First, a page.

Redgrove, Peter (William) 1932-2003
REDGROVE, Peter (William) 1932-2003
OBITUARY NOTICE—See index for CA sketch: Born January 2, 1932, in Kingston-on-Thames, Surrey, England; died June 16, 2003, in Falmouth, England. Educator and author. Redgrove was a prize-winning poet and fiction author whose interest in science and psychoanalysis infused his writing. Attending Queen's College, Cambridge, he studied natural sciences but did not graduate. Instead, he met and befriended poet Ted Hughes and decided to pursue the writing life. His first job out of school in the late 1950s was as a copywriter and scientific journalist for the London Times, and he also earned money as a research chemist. His first collection of verses, The Collector and Other Poems, was published in 1960. Finding success as a writer, he supplemented his income by teaching until the mid-1980s. He was a fellow in poetry at the University of Leeds from 1962 to 1965 before becoming resident author and senior lecturer in complementary studies at the Falmouth School of Art, where he remained from 1966 to 1983; he was also a professor of literature at Colgate University from 1974 to 1975 and was a visiting poet, tutor, and lecturer at a number of other colleges and universities. As a writer, Redgrove composed everything from novels and plays to radio and television scripts and nonfiction psychology books, but he is most remembered for his work as a poet. His verses reveal an ongoing interest in nature and science and are often flavored with humor and the natural world's importance to the human spirit. Among his many verse collections are The Mother, the Daughter, and the Sighing Bridge (1970); Happiness (1978); In the Hall of the Saurians (1987); Assembling a Ghost (1996), which was shortlisted for the Whitbread Poetry Award; Orchard End (1997); What the Black Mirror Saw (1997); Selected Poems (1999); and From the Virgil Caverns (2002). His first novel, In the Country of the Skin (1972), won the Guardian Fiction Prize, and his radio scripts, including The God of Glass (1977), Martyr of the Hives (1980), and Florent and the Tuxedo Millions (1982), were often prize winners as well. Redgrove's interest in psychoanalysis—he practiced as a lay psychoanalyst for a time—also led to his writing of The Wise Wound: Menstruation and Everywoman (1978), a collaboration with his second wife, Penelope Shuttle, and The Black Goddess of the Sixth Sense (1987). His other work includes the novels The Beekeepers (1980) and The Facilitators; or, Madam Hole-in-the-Day (1982), and the plays Three Pieces for Voices (1972) and The Hypnotist (1978). Redgrove was prolific, and though he was perhaps not as often well recognized as contemporaries Hughes and Thom Gunn, he was still one of England's most respected poets and was honored in 2001 with an honorary doctorate from the University of Sheffield.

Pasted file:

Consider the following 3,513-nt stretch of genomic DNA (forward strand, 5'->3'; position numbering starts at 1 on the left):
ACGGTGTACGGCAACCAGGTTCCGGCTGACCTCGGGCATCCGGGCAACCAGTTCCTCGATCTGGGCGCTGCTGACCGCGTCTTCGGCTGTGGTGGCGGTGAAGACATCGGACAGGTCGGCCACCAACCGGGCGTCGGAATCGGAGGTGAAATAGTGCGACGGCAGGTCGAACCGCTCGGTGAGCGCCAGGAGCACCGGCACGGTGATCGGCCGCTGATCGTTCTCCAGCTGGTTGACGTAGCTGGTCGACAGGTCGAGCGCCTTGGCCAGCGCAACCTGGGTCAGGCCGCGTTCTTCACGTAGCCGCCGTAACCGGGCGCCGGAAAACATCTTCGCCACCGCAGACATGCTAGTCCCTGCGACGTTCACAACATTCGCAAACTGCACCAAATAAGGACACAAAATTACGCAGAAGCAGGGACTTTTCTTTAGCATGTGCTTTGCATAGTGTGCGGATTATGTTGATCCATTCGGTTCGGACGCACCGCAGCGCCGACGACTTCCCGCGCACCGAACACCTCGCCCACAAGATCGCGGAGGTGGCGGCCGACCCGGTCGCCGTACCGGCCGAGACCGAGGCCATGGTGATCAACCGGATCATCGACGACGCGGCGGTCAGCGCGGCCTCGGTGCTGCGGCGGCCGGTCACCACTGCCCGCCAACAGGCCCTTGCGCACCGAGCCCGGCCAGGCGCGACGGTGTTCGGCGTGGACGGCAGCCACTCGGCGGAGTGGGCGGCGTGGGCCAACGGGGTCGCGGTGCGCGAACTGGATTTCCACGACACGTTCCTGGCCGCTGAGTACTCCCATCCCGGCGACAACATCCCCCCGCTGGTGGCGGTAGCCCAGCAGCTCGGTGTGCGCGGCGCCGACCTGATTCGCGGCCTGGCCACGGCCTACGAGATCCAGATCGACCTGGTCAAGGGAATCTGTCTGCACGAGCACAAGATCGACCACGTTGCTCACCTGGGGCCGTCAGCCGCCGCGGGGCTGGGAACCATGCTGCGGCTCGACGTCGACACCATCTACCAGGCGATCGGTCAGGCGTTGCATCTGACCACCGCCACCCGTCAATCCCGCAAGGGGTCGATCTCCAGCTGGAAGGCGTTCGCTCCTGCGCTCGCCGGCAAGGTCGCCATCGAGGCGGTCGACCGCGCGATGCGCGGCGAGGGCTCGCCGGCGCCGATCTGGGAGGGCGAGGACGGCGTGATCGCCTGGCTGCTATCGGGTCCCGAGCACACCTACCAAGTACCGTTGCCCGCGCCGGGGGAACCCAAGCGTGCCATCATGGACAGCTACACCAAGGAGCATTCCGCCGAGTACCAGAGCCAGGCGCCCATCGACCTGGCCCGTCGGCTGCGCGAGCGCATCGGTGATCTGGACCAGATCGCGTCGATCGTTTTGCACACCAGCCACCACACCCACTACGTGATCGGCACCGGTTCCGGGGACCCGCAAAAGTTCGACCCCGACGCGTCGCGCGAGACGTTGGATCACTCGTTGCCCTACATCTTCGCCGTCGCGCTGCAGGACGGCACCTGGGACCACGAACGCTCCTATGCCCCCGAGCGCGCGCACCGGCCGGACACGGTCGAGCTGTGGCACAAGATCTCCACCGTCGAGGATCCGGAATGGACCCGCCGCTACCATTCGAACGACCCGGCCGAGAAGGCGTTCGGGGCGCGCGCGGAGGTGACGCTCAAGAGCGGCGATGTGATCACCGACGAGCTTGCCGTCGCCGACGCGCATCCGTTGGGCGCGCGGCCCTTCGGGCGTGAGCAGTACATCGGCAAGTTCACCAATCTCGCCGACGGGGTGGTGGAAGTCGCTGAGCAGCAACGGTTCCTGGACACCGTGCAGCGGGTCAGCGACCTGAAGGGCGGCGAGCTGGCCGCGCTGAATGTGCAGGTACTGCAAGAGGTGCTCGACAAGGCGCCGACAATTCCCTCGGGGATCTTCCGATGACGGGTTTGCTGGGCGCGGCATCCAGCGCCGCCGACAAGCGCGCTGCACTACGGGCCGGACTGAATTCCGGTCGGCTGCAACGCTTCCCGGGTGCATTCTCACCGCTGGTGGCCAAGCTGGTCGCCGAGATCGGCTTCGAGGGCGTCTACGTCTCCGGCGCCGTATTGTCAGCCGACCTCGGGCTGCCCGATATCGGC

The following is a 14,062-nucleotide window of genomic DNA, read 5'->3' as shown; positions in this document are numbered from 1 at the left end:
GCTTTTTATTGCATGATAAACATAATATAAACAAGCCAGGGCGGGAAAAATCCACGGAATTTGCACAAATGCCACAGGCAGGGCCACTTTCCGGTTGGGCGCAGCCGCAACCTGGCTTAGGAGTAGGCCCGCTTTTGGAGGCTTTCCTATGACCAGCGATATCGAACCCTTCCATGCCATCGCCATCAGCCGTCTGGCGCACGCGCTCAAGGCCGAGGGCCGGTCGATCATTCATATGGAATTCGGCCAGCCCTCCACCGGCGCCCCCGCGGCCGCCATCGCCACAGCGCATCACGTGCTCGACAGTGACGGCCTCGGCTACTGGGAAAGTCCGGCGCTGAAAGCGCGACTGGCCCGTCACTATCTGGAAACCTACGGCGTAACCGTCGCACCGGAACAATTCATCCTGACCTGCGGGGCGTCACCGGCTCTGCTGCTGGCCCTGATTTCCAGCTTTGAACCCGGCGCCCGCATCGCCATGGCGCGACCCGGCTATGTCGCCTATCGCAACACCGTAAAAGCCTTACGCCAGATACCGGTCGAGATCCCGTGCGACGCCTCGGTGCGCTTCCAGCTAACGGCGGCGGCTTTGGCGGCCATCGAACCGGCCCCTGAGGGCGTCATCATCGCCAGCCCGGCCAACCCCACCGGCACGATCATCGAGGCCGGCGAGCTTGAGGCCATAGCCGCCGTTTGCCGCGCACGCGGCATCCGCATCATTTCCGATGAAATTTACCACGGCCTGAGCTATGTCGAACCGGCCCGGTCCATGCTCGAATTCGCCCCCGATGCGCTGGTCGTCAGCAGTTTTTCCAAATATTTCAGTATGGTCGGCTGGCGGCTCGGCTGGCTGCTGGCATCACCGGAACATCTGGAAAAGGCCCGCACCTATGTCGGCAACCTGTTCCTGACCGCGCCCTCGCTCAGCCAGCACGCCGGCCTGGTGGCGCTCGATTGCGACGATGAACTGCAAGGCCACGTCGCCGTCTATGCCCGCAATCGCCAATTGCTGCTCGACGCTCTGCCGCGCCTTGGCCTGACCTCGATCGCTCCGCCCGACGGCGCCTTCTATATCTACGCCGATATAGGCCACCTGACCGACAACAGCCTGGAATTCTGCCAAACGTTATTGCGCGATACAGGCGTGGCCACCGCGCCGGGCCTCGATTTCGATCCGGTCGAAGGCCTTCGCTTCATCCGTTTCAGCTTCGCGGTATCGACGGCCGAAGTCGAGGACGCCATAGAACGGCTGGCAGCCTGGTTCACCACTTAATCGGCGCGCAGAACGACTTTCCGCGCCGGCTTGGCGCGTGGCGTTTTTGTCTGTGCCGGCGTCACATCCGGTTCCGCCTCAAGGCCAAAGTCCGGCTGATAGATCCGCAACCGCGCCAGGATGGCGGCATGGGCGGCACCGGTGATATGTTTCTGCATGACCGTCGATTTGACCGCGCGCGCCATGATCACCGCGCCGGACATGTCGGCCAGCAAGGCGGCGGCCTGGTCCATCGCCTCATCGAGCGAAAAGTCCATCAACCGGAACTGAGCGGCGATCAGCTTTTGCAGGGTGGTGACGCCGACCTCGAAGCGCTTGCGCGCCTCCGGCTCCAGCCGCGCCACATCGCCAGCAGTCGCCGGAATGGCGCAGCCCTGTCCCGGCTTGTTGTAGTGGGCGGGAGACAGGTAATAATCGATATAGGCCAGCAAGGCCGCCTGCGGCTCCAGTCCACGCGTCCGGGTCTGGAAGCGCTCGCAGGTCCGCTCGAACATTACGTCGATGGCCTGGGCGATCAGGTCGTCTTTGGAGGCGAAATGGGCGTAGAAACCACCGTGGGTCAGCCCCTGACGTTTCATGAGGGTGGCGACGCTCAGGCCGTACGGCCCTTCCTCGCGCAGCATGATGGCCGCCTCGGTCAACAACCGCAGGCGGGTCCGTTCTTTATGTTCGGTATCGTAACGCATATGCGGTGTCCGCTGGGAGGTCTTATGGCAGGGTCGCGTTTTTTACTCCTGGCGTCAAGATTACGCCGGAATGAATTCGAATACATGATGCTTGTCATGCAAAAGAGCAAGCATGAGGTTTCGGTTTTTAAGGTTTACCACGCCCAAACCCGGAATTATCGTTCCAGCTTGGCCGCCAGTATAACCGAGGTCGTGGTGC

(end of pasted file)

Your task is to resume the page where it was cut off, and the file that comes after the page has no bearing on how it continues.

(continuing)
OBITUARIES AND OTHER SOURCES:
Writers Directory, 18th edition, St. James Press (Detroit, MI), 2003.
Los Angeles Times, June 20, 2003, p. B14.
New York Times, June 19, 2003, p. C13.
Times (London, England), June 18, 2003.
Washington Post, June 23, 2003, p. B6.
"Redgrove, Peter (William) 1932-2003." Contemporary Authors. . Encyclopedia.com. (November 20, 2018). https://www.encyclopedia.com/arts/educational-magazines/redgrove-peter-william-1932-2003
"Redgrove, Peter (William) 1932-2003." Contemporary Authors. . Retrieved November 20, 2018 from Encyclopedia.com: https://www.encyclopedia.com/arts/educational-magazines/redgrove-peter-william-1932-2003
Encyclopedia.com gives you the ability to cite reference entries and articles according to common styles from the Modern Language Association (MLA), The Chicago Manual of Style, and the American Psychological Association (APA).
Within the “Cite this article” tool, pick a style to see how all available information looks when formatted according to that style. Then, copy and paste the text into your bibliography or works cited list.
Because each style has its own formatting nuances that evolve over time and not all information is available for every reference entry or article, Encyclopedia.com cannot guarantee each citation it generates. Therefore, it’s best to use Encyclopedia.com citations as a starting point before checking the style against your school or publication’s requirements and the most-recent information available at these sites:
Modern Language Association
The Chicago Manual of Style
American Psychological Association
- Most online reference entries and articles do not have page numbers. Therefore, that information is unavailable for most Encyclopedia.com content. However, the date of retrieval is often important. Refer to each style’s convention regarding the best way to format page numbers and retrieval dates.
- In addition to the MLA, Chicago, and APA styles, your school, university, publication, or institution may have its own requirements for citations. Therefore, be sure to refer to those guidelines when editing your bibliography or works cited list.